World No. 2 Rafael Nadal and last year's Australian Open finalist Dominic Thiem have both suffered setbacks with their coaches unable to make the trip Down Under for the year's first tennis Grand Slam.
Nadal's coach Carlos Moya said he would not be traveling to Australia due to the strict health restrictions.
"After speaking with Rafa, we have decided that I won't travel to Australia with the team," Moya, a former world No. 1, said on social media.
"I will follow the tournament from home and will stay with my family, parents and kids due to the delicate situation that Spain is living with the virus. Best of luck to the team," he said in remarks carried by Reuters.
Players and officials have to undergo a mandatory 14-day quarantine on arrival in Australia before they participate in warmup events from Jan. 31 at Melbourne Park, where the major will be held from Feb. 8-21.
Nadal, U.S. Open champion Thiem, ranked No. 3 in the world, and defending Australian Open winner Novak Djokovic will be among top players quarantining in Adelaide and then head to Melbourne for the team-based ATP Cup and the Grand Slam.
Thiem's coach Nicolas Massu of Chile was not on the flight to Australia, having tested positive for the coronavirus.
"Before we took off, we received the surprising message from Nicolas Massu that he had a positive test," Thiem's father Wolfgang was quoted as saying by Austria's Kurier daily.
"Nico will be tested again in a few days. We hope that he will be negative then and he will be able to follow suit soon," he said.
With restrictions on arrival in Australia, it was unlikely that Massu, a former top 10 player, could be part of Thiem's team at Melbourne Park.
Thiem, who lost to Djokovic in the 2020 final, will train with fellow Austrian player Dennis Novak during the quarantine period when the players are allowed five hours outside their hotel rooms to prepare for the major.
Alarm after player boards flight despite 'positive' test
Meanwhile, tennis chiefs insisted U.S. player Tennys Sandgren was not a coronavirus risk after he sparked a flurry of concern by tweeting he'd boarded a flight for the Australian Open despite testing positive.
The world No. 50 is among more than 1,200 players and support staff arriving in Australia from Thursday for 14 days' quarantine ahead of the delayed Grand Slam.
Sandgren sent out a series of tweets before his departure from Los Angeles, initially saying he tested positive Monday and would miss his flight.
It was his second positive result, having originally been diagnosed with COVID-19 in November.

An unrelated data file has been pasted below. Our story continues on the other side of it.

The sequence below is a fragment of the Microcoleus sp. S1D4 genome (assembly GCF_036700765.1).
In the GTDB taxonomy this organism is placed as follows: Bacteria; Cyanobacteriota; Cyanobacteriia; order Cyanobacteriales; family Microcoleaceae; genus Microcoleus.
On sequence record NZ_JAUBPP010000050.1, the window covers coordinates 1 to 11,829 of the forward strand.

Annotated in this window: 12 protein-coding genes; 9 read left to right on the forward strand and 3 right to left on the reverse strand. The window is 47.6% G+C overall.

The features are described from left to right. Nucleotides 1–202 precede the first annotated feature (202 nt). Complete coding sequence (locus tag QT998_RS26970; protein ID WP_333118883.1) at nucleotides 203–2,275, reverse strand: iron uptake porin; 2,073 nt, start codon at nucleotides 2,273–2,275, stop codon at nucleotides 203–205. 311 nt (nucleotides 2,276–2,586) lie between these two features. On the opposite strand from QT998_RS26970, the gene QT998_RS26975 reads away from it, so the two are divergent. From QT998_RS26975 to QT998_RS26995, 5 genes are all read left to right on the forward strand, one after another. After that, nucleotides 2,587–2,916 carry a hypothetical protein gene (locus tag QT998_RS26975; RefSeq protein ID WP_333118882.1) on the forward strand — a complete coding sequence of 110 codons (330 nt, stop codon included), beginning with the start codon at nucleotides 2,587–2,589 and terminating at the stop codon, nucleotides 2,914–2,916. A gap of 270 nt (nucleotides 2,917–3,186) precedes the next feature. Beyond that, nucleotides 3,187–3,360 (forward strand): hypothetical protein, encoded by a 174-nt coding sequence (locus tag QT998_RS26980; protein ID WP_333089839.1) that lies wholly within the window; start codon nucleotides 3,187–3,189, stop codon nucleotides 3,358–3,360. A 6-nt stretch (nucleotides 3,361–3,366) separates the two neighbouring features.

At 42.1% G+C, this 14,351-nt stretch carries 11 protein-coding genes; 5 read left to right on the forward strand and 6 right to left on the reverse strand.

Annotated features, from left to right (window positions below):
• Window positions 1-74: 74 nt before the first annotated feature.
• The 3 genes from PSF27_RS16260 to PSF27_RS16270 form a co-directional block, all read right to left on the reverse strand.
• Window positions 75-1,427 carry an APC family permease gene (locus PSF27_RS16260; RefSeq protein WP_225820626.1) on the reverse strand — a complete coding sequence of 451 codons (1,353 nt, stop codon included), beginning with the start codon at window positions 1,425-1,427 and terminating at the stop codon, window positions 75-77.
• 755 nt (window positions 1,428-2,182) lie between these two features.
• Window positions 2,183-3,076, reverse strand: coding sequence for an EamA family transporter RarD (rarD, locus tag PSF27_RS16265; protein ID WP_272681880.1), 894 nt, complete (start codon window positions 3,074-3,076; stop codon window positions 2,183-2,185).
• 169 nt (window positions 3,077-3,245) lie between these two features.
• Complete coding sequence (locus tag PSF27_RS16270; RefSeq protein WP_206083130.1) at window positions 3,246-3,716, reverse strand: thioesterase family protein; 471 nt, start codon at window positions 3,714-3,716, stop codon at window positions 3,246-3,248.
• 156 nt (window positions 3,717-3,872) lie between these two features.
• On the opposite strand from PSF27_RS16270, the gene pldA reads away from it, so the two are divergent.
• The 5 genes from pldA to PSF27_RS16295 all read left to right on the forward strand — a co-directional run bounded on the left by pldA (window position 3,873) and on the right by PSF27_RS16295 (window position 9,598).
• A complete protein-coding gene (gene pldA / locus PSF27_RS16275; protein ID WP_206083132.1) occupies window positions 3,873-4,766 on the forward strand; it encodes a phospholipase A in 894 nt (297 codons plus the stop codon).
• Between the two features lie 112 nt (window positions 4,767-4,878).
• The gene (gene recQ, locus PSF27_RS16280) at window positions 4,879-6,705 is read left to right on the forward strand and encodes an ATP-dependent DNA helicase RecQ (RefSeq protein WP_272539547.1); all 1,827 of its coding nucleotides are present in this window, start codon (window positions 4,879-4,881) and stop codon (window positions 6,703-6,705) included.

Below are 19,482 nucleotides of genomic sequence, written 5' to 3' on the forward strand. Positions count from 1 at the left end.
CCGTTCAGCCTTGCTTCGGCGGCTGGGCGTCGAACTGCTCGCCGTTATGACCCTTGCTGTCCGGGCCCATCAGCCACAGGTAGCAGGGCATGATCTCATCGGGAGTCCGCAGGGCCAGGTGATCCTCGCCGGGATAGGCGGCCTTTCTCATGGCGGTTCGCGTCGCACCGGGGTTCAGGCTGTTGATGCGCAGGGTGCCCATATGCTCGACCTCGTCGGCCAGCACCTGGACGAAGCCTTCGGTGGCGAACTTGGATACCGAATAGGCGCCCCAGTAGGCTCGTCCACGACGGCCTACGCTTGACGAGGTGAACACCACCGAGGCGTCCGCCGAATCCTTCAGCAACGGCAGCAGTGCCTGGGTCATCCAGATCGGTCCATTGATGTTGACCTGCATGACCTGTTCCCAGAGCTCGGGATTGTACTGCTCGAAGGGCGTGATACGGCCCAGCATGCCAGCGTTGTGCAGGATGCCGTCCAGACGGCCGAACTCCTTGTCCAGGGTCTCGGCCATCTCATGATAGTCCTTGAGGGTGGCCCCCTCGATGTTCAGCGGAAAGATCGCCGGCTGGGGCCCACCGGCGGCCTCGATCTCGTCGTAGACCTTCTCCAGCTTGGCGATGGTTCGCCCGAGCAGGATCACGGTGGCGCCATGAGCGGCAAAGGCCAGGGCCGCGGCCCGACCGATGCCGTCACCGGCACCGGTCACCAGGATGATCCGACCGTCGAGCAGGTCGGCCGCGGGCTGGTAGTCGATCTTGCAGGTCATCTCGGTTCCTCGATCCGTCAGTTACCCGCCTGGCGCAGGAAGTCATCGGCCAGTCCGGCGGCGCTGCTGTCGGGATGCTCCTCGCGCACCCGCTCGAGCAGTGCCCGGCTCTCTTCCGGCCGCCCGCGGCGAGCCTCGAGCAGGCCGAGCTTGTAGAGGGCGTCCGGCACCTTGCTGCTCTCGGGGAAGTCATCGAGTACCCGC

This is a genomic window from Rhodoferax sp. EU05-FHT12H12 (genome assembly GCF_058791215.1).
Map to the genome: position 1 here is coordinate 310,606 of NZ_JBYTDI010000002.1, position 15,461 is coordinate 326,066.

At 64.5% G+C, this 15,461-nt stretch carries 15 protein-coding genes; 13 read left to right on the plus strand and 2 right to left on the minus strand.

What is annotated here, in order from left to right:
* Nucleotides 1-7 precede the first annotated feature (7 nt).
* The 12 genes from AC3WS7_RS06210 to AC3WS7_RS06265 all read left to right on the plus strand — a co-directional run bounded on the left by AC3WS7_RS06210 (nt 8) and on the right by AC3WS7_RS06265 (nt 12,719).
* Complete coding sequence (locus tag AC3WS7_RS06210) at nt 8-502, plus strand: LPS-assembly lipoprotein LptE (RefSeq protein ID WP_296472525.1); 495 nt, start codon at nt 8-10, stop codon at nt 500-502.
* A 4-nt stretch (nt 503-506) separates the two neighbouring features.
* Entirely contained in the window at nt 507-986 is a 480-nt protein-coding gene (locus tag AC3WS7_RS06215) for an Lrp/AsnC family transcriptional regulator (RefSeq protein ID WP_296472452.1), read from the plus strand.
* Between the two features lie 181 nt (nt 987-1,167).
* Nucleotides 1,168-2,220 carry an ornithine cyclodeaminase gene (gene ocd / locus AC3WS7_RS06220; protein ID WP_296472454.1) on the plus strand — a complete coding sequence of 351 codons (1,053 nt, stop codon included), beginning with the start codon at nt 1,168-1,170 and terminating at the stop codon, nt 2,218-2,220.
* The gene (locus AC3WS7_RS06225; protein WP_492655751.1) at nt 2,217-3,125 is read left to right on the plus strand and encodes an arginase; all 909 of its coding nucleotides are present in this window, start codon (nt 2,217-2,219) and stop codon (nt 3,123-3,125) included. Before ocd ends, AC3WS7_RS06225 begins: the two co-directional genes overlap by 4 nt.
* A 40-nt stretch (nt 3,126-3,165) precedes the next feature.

But an hour later, he said: "Wow I'm on the plane. Maybe I just held my breath too long. Craig Tiley is a wizard."
Tiley, the Australian Open tournament director, has spent months trying to deal with the logistical nightmares of hosting the Grand Slam during a pandemic.
Tennis Australia said players were only allowed into Australia with proof of a negative COVID-19 test prior to departure, or with approval as a recovered case at the discretion of the Australian government.
"In the case of Tennys Sandgren, who has self-disclosed that he previously tested positive in late November, his medical file had to be reviewed by Victorian health authorities," it said, according to Agence France-Presse (AFP). "Upon completion of that review he was cleared to fly."
But in a country that largely has the coronavirus under control, it caused jitters on social media where Sandgren was a top trending topic. Melbourne only emerged from months of lockdown in October.
"We're nervous enough about tennis players flying in & being irresponsible – please don't joke about this," tweeted one person.
Other added: "Imagine ruining an international tournament and putting a country of millions at risk for Tennys Sandgren."
Sandgren later tweeted to clarify: "My two tests were less than (eight) weeks (apart). I was sick in November, totally healthy now. There's not a single documented case where I would be contagious at this point. Totally recovered!"
Officials assure of low-risk tournament
Players are due to touch down in Melbourne on chartered planes from seven cities, although the game's biggest stars, including Djokovic, Nadal and Serena Williams, will arrive in Adelaide and quarantine there.
They will have to stay in their hotel rooms for 19 hours a day, allowed out only to practice and train for five hours in strict bio-secure bubbles.
Tiley on Wednesday insisted the risks were not high.
"Every one of these players will be coming into Australia into a 14-day quarantine program," he told Australia's Channel Nine.
"They'll all be tested prior to getting on a plane on flights that we are administering, there's no one else on those flights. When they arrive they will be tested again and again before they can move into a modified (quarantine) program," he said.
Two players – American Denis Kudla and Argentinian Francisco Cerundolo – tested positive for the coronavirus during Australian Open qualifiers in Doha this week.
Despite the quarantine, Tiley said he expected virtually all the top players to make the trip with a handful of exceptions, including injured Swiss great Roger Federer and world No. 25 John Isner, who pulled out over the COVID-19 restrictions.